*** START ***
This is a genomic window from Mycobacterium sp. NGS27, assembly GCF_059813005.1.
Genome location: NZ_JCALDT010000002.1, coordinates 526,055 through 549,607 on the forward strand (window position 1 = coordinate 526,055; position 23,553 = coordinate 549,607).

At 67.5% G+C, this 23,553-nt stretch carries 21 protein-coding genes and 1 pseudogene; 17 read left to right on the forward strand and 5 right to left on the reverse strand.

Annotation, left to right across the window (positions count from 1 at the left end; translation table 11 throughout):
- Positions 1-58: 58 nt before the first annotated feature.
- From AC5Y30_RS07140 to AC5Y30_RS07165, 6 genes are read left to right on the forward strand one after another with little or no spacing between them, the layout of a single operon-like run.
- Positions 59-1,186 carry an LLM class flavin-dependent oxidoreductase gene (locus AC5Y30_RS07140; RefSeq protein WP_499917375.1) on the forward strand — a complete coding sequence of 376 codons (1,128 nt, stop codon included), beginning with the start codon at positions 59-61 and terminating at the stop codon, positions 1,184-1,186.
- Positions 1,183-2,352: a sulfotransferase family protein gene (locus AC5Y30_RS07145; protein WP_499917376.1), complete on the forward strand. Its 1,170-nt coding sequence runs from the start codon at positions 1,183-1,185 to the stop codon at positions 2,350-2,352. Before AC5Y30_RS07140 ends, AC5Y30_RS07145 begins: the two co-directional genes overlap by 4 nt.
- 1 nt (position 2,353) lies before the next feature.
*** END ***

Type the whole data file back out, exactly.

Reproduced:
This is a genomic window from Mycobacterium sp. NGS27, assembly GCF_059813005.1.
Genome location: NZ_JCALDT010000002.1, coordinates 526,055 through 549,607 on the forward strand (window position 1 = coordinate 526,055; position 23,553 = coordinate 549,607).

At 67.5% G+C, this 23,553-nt stretch carries 21 protein-coding genes and 1 pseudogene; 17 read left to right on the forward strand and 5 right to left on the reverse strand.

Annotation, left to right across the window (positions count from 1 at the left end; translation table 11 throughout):
- Positions 1-58: 58 nt before the first annotated feature.
- From AC5Y30_RS07140 to AC5Y30_RS07165, 6 genes are read left to right on the forward strand one after another with little or no spacing between them, the layout of a single operon-like run.
- Positions 59-1,186 carry an LLM class flavin-dependent oxidoreductase gene (locus AC5Y30_RS07140; RefSeq protein WP_499917375.1) on the forward strand — a complete coding sequence of 376 codons (1,128 nt, stop codon included), beginning with the start codon at positions 59-61 and terminating at the stop codon, positions 1,184-1,186.
- Positions 1,183-2,352: a sulfotransferase family protein gene (locus AC5Y30_RS07145; protein WP_499917376.1), complete on the forward strand. Its 1,170-nt coding sequence runs from the start codon at positions 1,183-1,185 to the stop codon at positions 2,350-2,352. Before AC5Y30_RS07140 ends, AC5Y30_RS07145 begins: the two co-directional genes overlap by 4 nt.
- 1 nt (position 2,353) lies before the next feature.